All too rarely. And that's sad. I needed this post, thanks. :)

Bossy Betty said...

I think we should go people-watching together, Pearl! It IS a nice day, isn't it!

Loved your post.

mrwriteon said...

By golly, dear Pearl, that was positively inspiring. A healthy approach to a day and the people on this planet is so much better than a shitty one. Thanks for the reminder.

Hilary said...

You've just made my day a little better with this post. Thanks for that.

Blissed-Out Grandma said...

That was delightful! Seems that you've rediscovered something wonderful, and now you've shared it, too.

GTChristie said...

I wandered in here randomly so this is the first post of yours I've read. The thought itself and your writing made me smile. People-watchers tend to be the most interesting people to read ... and to watch. So now that you have my attention: click. I'm following.

Tempo said...

..I've been busy since birth..and loving it!

Patricia said...

Nice post!

SparkleFarkle said...

I love this entry. Primo!

Pearl said...

Such lovely comments! Big smiles over here on my part. I tell myself that I write because I am compelled to, but honestly, the comments don't hurt. :-)

Green Girl in Wisconsin said...

Your post made my heart very light today.
Totally my experience with a man named Bomber, a man named Frank and a woman named Sheila.

SweetPeaSurry said...

I love this post!!! I usually have a good day, today though, I'm having a painful day. 4 straight days on crutches is doing NOTHING for my back, or arm, or shoulder or hand pain ... nothing but adding to it that is!!!


Brenda said...

Its true, we often are too busy to realize what nice days we are having.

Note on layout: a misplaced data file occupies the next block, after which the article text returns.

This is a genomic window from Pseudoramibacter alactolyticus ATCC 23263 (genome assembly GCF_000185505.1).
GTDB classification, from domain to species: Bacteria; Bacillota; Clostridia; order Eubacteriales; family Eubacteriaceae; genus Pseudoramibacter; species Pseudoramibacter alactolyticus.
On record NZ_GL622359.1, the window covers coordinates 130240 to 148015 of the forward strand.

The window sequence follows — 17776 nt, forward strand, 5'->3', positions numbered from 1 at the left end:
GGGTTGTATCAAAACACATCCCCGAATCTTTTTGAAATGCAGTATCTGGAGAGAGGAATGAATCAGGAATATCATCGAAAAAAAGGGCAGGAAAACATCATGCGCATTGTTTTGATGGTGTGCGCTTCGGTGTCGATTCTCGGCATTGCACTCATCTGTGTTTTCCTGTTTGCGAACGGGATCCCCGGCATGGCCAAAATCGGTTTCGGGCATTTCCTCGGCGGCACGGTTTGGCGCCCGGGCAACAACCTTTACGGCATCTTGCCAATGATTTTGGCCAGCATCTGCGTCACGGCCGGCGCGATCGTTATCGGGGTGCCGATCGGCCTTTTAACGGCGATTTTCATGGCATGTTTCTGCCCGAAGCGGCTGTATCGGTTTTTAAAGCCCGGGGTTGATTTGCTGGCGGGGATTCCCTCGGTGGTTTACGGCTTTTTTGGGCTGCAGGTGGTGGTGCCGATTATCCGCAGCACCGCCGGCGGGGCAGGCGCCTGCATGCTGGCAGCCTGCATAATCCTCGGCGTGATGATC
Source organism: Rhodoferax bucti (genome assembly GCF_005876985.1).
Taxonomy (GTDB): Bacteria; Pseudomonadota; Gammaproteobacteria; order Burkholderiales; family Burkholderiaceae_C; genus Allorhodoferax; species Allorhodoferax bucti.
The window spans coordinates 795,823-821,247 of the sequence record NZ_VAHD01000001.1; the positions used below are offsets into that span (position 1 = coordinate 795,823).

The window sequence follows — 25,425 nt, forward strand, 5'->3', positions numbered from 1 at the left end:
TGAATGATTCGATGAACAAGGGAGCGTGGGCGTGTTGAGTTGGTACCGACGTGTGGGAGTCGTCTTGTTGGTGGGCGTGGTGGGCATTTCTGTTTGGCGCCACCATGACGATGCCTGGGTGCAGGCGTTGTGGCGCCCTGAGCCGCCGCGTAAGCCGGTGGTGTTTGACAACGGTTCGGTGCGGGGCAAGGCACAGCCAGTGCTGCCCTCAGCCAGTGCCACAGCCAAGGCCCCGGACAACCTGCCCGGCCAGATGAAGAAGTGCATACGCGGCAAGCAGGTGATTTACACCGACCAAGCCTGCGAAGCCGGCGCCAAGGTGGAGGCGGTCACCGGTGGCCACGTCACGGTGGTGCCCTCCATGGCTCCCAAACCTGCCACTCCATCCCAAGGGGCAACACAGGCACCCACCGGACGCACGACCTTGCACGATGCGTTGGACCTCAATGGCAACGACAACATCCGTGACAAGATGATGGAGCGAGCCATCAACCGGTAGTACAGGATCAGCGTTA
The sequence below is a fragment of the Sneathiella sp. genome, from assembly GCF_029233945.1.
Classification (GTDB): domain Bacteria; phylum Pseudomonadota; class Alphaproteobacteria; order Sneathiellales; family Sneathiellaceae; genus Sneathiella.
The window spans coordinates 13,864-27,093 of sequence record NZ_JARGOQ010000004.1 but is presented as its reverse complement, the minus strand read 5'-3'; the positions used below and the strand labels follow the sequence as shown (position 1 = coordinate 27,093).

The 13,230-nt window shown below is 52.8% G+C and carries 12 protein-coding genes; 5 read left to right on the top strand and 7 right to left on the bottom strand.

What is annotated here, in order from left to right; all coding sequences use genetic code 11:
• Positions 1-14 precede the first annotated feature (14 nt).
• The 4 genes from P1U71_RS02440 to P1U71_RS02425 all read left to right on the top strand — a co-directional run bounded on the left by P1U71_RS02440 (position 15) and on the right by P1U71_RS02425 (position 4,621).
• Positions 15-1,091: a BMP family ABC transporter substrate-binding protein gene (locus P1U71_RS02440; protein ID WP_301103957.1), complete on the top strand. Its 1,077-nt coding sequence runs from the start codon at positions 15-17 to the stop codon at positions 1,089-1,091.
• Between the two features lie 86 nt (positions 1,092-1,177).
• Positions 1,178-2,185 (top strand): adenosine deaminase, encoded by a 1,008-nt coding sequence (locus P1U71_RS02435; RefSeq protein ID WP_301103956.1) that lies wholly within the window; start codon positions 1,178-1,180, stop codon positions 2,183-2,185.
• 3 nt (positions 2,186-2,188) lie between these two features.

LadyFi said...

Enchanting post... all we have to do is open our eyes to see the special magic of every day.. Cheesy, I know, but true! ;-)

slommler said...

So true! It is all how you look at it, isn't it?
We have to remember to consciously stop for a moment and think about it...what a nice day this is!
Congrats on your POTW

Cricket said...

A wonderful post. Congratulations on the potw.

It's funny. I'm not particularly outgoing. Neither am I all that friendly-looking. I think it's from years of bad teeth. I never used to smile much because of that. They were a bit embarrassing, and often hurt. They're mostly fixed now, but habits die hard. Even my wife of 11 years still asks me what's wrong when I'm just sitting there. Nothing, dear... just my face.

Anyway, despite all that, I'm a "crazy-magnet." Random folk seem to gravitate to me, looking for conversation. They seem to sense that I will hang out with them for a while. They're right. "Normal" people can be annoying, but these folk invariably add interest to my day.